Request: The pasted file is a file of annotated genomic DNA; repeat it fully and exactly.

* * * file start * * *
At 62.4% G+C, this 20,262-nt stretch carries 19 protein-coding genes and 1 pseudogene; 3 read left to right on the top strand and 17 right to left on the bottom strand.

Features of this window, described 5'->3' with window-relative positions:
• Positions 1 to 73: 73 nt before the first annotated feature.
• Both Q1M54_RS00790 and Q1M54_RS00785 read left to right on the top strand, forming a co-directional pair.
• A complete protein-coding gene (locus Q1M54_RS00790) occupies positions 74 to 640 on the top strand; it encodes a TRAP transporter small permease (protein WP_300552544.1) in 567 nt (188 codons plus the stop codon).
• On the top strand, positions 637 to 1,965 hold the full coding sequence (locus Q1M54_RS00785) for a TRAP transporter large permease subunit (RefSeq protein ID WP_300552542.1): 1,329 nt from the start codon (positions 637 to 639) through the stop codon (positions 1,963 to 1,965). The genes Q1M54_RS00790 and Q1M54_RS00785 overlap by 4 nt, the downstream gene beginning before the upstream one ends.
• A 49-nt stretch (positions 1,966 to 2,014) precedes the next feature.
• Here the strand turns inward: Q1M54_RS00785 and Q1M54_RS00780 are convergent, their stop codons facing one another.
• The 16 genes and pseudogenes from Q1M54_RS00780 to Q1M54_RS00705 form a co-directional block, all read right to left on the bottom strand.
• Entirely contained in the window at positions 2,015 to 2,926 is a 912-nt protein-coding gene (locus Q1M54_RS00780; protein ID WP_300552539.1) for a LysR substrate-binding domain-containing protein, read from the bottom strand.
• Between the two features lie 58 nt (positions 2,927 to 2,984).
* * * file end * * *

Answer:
At 62.4% G+C, this 20,262-nt stretch carries 19 protein-coding genes and 1 pseudogene; 3 read left to right on the top strand and 17 right to left on the bottom strand.

Features of this window, described 5'->3' with window-relative positions:
• Positions 1 to 73: 73 nt before the first annotated feature.
• Both Q1M54_RS00790 and Q1M54_RS00785 read left to right on the top strand, forming a co-directional pair.
• A complete protein-coding gene (locus Q1M54_RS00790) occupies positions 74 to 640 on the top strand; it encodes a TRAP transporter small permease (protein WP_300552544.1) in 567 nt (188 codons plus the stop codon).
• On the top strand, positions 637 to 1,965 hold the full coding sequence (locus Q1M54_RS00785) for a TRAP transporter large permease subunit (RefSeq protein ID WP_300552542.1): 1,329 nt from the start codon (positions 637 to 639) through the stop codon (positions 1,963 to 1,965). The genes Q1M54_RS00790 and Q1M54_RS00785 overlap by 4 nt, the downstream gene beginning before the upstream one ends.
• A 49-nt stretch (positions 1,966 to 2,014) precedes the next feature.
• Here the strand turns inward: Q1M54_RS00785 and Q1M54_RS00780 are convergent, their stop codons facing one another.
• The 16 genes and pseudogenes from Q1M54_RS00780 to Q1M54_RS00705 form a co-directional block, all read right to left on the bottom strand.
• Entirely contained in the window at positions 2,015 to 2,926 is a 912-nt protein-coding gene (locus Q1M54_RS00780; protein ID WP_300552539.1) for a LysR substrate-binding domain-containing protein, read from the bottom strand.
• Between the two features lie 58 nt (positions 2,927 to 2,984).